Her dry self-deprecation is tempered with flashes of steel. While her endurance achievements have earned her the affection and respect of strangers, she has also been criticised for the amount of time she spends away from home. But, as she explains in her matter-of-fact way, the challenges give her goals to plan for that are not too painful to contemplate falling short of. She would like, she says, to see Rebecca through university, and would like to see Steven into secondary school - but that's an emotional investment. She never thought she would live to see Suzanne reach her 21st birthday. "If I had been really poorly and died, it wouldn't have mattered to me because I'd be dead, but it would have brought extra disappointment [to the family]."

Concerns have also been raised about the danger of setting standards by which other people with cancer will be judged. She is, she says bluntly, the most reluctant of role models: "Cancer sufferer - those two words narrow my life. As if there's nothing else to my life. Cancer is a bit of my life.

"I'm here six years after I expected to be here. People tell me I'm selfish, that I should sit at home. It's like your life has no validity unless it's for someone else's memory. It's insulting. When you're poorly, you can't do the housework, you can't do the cooking, you can't do your job. To say that you should sit in the corner so people can visit you - it's like living your own wake. It makes me a bit angry."

She laughs at the suggestion that she's stroppy, but she also seems pleased by the notion. If she has become a mascot for triumph in the face of adversity through her charity work, proving that chemotherapy and radiotherapy needn't entirely ruin someone's quality of life, that, she says, is a by-product, not something she set out to achieve.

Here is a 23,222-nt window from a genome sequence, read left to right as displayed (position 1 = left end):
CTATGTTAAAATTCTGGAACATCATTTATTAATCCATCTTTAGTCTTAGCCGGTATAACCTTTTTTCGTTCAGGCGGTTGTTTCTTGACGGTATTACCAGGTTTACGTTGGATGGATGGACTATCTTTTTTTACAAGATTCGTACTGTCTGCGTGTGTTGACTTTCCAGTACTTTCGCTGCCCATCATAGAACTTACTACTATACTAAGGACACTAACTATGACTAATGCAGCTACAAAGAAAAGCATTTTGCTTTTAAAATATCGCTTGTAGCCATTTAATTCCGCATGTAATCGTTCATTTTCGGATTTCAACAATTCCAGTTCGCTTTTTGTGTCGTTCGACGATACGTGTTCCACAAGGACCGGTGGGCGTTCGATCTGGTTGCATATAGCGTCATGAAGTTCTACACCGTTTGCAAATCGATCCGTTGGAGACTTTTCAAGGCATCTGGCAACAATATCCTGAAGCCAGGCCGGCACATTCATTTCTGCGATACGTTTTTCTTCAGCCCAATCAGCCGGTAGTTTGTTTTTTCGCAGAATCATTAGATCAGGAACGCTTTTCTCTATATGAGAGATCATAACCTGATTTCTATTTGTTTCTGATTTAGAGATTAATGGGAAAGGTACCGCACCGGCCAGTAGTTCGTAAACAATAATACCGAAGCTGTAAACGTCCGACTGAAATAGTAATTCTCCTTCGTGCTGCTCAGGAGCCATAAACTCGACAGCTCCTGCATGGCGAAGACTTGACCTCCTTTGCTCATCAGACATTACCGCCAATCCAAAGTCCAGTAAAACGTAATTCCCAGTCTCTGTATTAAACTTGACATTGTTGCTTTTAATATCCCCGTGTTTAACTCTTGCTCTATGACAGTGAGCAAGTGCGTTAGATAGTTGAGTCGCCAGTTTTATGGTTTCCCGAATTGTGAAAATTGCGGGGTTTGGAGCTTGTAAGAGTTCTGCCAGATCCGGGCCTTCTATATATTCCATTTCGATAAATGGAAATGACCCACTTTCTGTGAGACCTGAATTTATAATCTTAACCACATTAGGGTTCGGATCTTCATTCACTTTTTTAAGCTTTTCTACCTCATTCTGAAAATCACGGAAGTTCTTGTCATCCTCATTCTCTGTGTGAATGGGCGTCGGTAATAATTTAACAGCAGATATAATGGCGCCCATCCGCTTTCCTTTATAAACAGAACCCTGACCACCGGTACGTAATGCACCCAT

"I am a mother, a sister, a daughter, a wife. And I happen to be a cancer sufferer. Why do I even have to be a sufferer? And what's brave about having cancer? Living with cancer isn't courageous. You make the choices you can in difficult circumstances. It's just having a shitty life. It's shit having cancer."

And the treatment that has helped to keep her alive is a double-edged sword: "I've had two rounds of chemotherapy in two years and it's bloody horrible. Nobody tells you that. Nobody writes about how awful you feel after chemo. People see your hair fall out, but that's not the worst of it. I can't feel the fingers in one hand. I can't feel the balls of my foot, which makes cycling difficult. My mouth is sore. Your diarrhoea is so bad you're pooing blood."

Listening to Jane, you begin to see how the rigours of cycling up to 90 miles a day in blistering heat might almost be a welcome distraction; something else to worry about, a different sort of pain. "You go through the treatment and, six months later, you go through it again. You do it because you know that's the only way you're going to be around for your family."

And then it's time for her to get to hospital. The needles are waiting

· To donate to Jane's Appeal log on to Janesappeal.com or call 0845 1200829.

Thanks to guardian.co.uk who have provided this article. View the original here.